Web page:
The day before the Senate Judiciary Committee is scheduled to vote on whether to forward the first of President Obama's three DC Circuit nominees to the full Senate, nearly 100 organizations have sent a letter  to every U.S. senator urging them to allow confirmation votes for all three.
Signers reflect an enormous cross section of the nation, both geographically and on issues. In addition to national organizations, dozens of state and local groups signed on – groups like Justice Not Politics (from Iowa), Texans for a Fair Judiciary, the Arizona Advocacy Network, the I Believe Project (from Mississippi), the Maine Women's Lobby, the Pennsylvania Coalition for Constitutional Values, and the Women's Bar Association of Illinois. Workers' rights, women's health, civil rights, the environment, education, fair housing, and LGBT equality are just a few of the issues that signatory organizations work on.
Religious entities like the Union for Reform Judaism, the Interfaith Alliance of Iowa, and African American Ministers in Action signed on to the letter. So, too, did youth organizations like the Generational Alliance, Young People For Action, and YEO Action. Unions signing on include the Mine Workers of America, the International Brotherhood of Boilermakers, the Communications Workers of America, AFL-CIO, and SEIU. The diversity included organizations like MALDEF, NAACP, the Hispanic National Bar Association, and Asian Americans Advancing Justice.
With nearly 100 signatories, the best way to fully appreciate the breadth of support is by reading the letter and list of signing organizations. That breadth reflects widespread and growing recognition among the American people of just how important the DC Circuit is, and just how baseless efforts to block votes on the nominees would be.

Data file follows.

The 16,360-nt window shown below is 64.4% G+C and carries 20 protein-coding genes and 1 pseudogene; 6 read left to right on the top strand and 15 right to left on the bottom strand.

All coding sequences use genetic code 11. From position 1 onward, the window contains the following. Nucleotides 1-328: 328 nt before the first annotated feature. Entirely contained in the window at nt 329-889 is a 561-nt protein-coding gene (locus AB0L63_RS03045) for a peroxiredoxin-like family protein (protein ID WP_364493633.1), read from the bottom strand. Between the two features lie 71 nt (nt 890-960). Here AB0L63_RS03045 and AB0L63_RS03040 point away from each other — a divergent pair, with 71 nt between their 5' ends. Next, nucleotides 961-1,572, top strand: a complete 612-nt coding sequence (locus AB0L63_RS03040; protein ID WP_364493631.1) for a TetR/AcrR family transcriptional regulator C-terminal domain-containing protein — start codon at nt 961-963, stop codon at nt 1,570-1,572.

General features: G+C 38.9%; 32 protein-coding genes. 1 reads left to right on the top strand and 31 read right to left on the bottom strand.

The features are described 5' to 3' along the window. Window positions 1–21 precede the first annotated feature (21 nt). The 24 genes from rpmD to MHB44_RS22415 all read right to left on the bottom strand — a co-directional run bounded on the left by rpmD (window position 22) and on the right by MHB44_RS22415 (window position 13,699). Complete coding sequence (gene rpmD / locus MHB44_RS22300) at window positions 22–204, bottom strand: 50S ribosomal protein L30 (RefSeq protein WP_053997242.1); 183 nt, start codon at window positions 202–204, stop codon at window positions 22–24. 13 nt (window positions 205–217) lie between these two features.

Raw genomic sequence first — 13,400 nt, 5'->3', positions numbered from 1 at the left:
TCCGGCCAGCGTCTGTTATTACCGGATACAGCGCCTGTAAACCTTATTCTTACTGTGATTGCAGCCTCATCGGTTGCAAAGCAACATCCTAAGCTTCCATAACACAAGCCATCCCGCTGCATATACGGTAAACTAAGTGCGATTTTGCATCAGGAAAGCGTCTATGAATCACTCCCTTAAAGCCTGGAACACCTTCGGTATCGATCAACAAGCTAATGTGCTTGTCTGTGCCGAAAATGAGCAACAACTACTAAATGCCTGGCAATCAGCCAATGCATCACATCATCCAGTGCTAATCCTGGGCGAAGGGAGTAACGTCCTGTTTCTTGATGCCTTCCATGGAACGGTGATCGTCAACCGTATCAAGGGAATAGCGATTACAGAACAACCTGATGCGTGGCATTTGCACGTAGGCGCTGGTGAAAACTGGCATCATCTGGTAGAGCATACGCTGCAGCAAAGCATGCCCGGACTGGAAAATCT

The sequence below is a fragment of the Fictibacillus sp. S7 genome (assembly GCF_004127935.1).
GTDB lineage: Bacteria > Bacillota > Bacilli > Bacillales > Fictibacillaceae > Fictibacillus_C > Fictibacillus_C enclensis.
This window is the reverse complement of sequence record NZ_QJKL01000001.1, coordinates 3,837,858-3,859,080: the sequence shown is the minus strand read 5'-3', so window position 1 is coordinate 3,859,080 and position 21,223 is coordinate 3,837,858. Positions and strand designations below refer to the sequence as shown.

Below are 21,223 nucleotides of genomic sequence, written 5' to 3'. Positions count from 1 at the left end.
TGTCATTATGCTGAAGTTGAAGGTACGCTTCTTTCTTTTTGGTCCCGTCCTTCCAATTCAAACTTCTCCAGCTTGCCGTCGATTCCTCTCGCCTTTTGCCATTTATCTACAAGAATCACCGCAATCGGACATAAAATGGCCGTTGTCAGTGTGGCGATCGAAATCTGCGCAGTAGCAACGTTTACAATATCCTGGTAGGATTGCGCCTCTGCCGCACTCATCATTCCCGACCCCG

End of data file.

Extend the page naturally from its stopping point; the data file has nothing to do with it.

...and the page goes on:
The letter pointed out the absurdity of the caseload argument that some Republicans are making to justify their planned filibuster effort:
[W]e are concerned that some may seek to block yes-or-no confirmation votes for one or more of the nominees based on unsupported claims that the D.C. Circuit's caseload does not warrant filling all 11 congressionally-mandated seats. In fact, the court has many more pending cases now than it did when the Senate confirmed George W. Bush nominees Janice Rogers Brown and Thomas Griffith to the 10th and 11th seats in 2005: According to the Administrative Office of United States Court, the D.C. Circuit had 1,456 pending cases as of March 31, 2013, as opposed to only 1,313 pending cases in May of 2005 when Brown and Griffith were confirmed
The letter also explains that the DC Circuit's caseload is actually much heavier than numbers alone might suggest, due to the uniquely complex and challenging nature of the cases that it hears.
Tomorrow, the Judiciary Committee will vote on Patricia Millett, the first of President Obama's three nominees. That may give us a sense as to how willing senators are to listen to the clearly expressed wish of the American people to put politics aside and allow our nation's courts to function properly.